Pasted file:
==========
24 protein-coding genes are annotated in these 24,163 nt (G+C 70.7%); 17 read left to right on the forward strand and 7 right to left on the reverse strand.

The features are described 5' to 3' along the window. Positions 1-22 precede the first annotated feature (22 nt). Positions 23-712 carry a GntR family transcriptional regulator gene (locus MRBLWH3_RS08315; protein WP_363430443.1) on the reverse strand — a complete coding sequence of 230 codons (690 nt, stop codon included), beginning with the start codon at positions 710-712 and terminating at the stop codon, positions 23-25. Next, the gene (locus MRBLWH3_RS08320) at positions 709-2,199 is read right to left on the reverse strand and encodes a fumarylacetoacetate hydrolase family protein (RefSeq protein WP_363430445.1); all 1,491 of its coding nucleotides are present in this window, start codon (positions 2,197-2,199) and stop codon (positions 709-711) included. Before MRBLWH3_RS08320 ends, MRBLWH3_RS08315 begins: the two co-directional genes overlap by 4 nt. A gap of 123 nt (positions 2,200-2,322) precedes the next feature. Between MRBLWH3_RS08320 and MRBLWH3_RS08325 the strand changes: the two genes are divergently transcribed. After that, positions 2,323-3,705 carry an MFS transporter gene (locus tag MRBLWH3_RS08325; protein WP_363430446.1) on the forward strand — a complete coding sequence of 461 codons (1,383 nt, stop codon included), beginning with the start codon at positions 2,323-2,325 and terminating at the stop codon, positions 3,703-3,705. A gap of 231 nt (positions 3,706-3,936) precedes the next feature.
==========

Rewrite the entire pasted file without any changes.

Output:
24 protein-coding genes are annotated in these 24,163 nt (G+C 70.7%); 17 read left to right on the forward strand and 7 right to left on the reverse strand.

The features are described 5' to 3' along the window. Positions 1-22 precede the first annotated feature (22 nt). Positions 23-712 carry a GntR family transcriptional regulator gene (locus MRBLWH3_RS08315; protein WP_363430443.1) on the reverse strand — a complete coding sequence of 230 codons (690 nt, stop codon included), beginning with the start codon at positions 710-712 and terminating at the stop codon, positions 23-25. Next, the gene (locus MRBLWH3_RS08320) at positions 709-2,199 is read right to left on the reverse strand and encodes a fumarylacetoacetate hydrolase family protein (RefSeq protein WP_363430445.1); all 1,491 of its coding nucleotides are present in this window, start codon (positions 2,197-2,199) and stop codon (positions 709-711) included. Before MRBLWH3_RS08320 ends, MRBLWH3_RS08315 begins: the two co-directional genes overlap by 4 nt. A gap of 123 nt (positions 2,200-2,322) precedes the next feature. Between MRBLWH3_RS08320 and MRBLWH3_RS08325 the strand changes: the two genes are divergently transcribed. After that, positions 2,323-3,705 carry an MFS transporter gene (locus tag MRBLWH3_RS08325; protein WP_363430446.1) on the forward strand — a complete coding sequence of 461 codons (1,383 nt, stop codon included), beginning with the start codon at positions 2,323-2,325 and terminating at the stop codon, positions 3,703-3,705. A gap of 231 nt (positions 3,706-3,936) precedes the next feature.